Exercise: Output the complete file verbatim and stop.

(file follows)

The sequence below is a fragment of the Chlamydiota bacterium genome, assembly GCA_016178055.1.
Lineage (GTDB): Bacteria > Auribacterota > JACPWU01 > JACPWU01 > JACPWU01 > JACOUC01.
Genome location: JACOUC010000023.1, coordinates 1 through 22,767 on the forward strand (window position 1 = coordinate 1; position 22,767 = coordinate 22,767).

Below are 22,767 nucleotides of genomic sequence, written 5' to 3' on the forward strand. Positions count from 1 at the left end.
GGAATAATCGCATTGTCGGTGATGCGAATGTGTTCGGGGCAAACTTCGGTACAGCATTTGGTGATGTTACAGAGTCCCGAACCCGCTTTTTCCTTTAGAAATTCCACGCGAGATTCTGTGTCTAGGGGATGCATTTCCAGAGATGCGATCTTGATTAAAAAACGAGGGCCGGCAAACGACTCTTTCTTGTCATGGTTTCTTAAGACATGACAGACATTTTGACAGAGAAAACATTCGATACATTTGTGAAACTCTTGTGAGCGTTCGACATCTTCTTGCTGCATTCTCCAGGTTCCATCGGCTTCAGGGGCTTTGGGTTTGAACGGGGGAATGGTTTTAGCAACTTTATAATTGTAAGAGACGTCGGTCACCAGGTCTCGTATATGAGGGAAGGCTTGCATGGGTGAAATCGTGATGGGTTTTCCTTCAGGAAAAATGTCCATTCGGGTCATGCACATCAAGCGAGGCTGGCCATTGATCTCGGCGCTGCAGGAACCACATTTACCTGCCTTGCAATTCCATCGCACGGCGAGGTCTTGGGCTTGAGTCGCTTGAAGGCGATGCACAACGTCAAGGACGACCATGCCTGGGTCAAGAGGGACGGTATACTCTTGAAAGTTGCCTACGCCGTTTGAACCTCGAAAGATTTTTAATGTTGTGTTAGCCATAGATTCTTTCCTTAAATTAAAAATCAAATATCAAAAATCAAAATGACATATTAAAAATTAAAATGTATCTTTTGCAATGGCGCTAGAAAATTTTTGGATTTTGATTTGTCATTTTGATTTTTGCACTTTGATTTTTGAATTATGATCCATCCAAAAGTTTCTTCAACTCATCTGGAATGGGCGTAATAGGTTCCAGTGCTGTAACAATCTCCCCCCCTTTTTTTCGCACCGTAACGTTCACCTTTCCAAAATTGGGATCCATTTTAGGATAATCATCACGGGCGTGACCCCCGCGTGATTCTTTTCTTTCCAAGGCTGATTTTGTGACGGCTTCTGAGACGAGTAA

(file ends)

The sequence below is a fragment of the Chlamydiota bacterium genome, assembly GCA_016178055.1.
Lineage (GTDB): Bacteria > Auribacterota > JACPWU01 > JACPWU01 > JACPWU01 > JACOUC01.
Genome location: JACOUC010000023.1, coordinates 1 through 22,767 on the forward strand (window position 1 = coordinate 1; position 22,767 = coordinate 22,767).

Below are 22,767 nucleotides of genomic sequence, written 5' to 3' on the forward strand. Positions count from 1 at the left end.
GGAATAATCGCATTGTCGGTGATGCGAATGTGTTCGGGGCAAACTTCGGTACAGCATTTGGTGATGTTACAGAGTCCCGAACCCGCTTTTTCCTTTAGAAATTCCACGCGAGATTCTGTGTCTAGGGGATGCATTTCCAGAGATGCGATCTTGATTAAAAAACGAGGGCCGGCAAACGACTCTTTCTTGTCATGGTTTCTTAAGACATGACAGACATTTTGACAGAGAAAACATTCGATACATTTGTGAAACTCTTGTGAGCGTTCGACATCTTCTTGCTGCATTCTCCAGGTTCCATCGGCTTCAGGGGCTTTGGGTTTGAACGGGGGAATGGTTTTAGCAACTTTATAATTGTAAGAGACGTCGGTCACCAGGTCTCGTATATGAGGGAAGGCTTGCATGGGTGAAATCGTGATGGGTTTTCCTTCAGGAAAAATGTCCATTCGGGTCATGCACATCAAGCGAGGCTGGCCATTGATCTCGGCGCTGCAGGAACCACATTTACCTGCCTTGCAATTCCATCGCACGGCGAGGTCTTGGGCTTGAGTCGCTTGAAGGCGATGCACAACGTCAAGGACGACCATGCCTGGGTCAAGAGGGACGGTATACTCTTGAAAGTTGCCTACGCCGTTTGAACCTCGAAAGATTTTTAATGTTGTGTTAGCCATAGATTCTTTCCTTAAATTAAAAATCAAATATCAAAAATCAAAATGACATATTAAAAATTAAAATGTATCTTTTGCAATGGCGCTAGAAAATTTTTGGATTTTGATTTGTCATTTTGATTTTTGCACTTTGATTTTTGAATTATGATCCATCCAAAAGTTTCTTCAACTCATCTGGAATGGGCGTAATAGGTTCCAGTGCTGTAACAATCTCCCCCCCTTTTTTTCGCACCGTAACGTTCACCTTTCCAAAATTGGGATCCATTTTAGGATAATCATCACGGGCGTGACCCCCGCGTGATTCTTTTCTTTCCAAGGCTGATTTTGTGACGGCTTCTGAGACGAGTAA